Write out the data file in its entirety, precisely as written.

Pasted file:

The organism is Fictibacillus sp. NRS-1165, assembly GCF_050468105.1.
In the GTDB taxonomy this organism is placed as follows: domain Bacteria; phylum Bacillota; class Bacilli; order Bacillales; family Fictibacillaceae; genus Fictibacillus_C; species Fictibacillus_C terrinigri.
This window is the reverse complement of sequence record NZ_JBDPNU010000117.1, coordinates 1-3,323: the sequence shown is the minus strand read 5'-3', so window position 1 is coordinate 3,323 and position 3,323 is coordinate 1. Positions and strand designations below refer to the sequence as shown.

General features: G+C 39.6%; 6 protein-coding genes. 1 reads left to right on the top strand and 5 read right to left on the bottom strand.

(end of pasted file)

The organism is Fictibacillus sp. NRS-1165, assembly GCF_050468105.1.
In the GTDB taxonomy this organism is placed as follows: domain Bacteria; phylum Bacillota; class Bacilli; order Bacillales; family Fictibacillaceae; genus Fictibacillus_C; species Fictibacillus_C terrinigri.
This window is the reverse complement of sequence record NZ_JBDPNU010000117.1, coordinates 1-3,323: the sequence shown is the minus strand read 5'-3', so window position 1 is coordinate 3,323 and position 3,323 is coordinate 1. Positions and strand designations below refer to the sequence as shown.

General features: G+C 39.6%; 6 protein-coding genes. 1 reads left to right on the top strand and 5 read right to left on the bottom strand.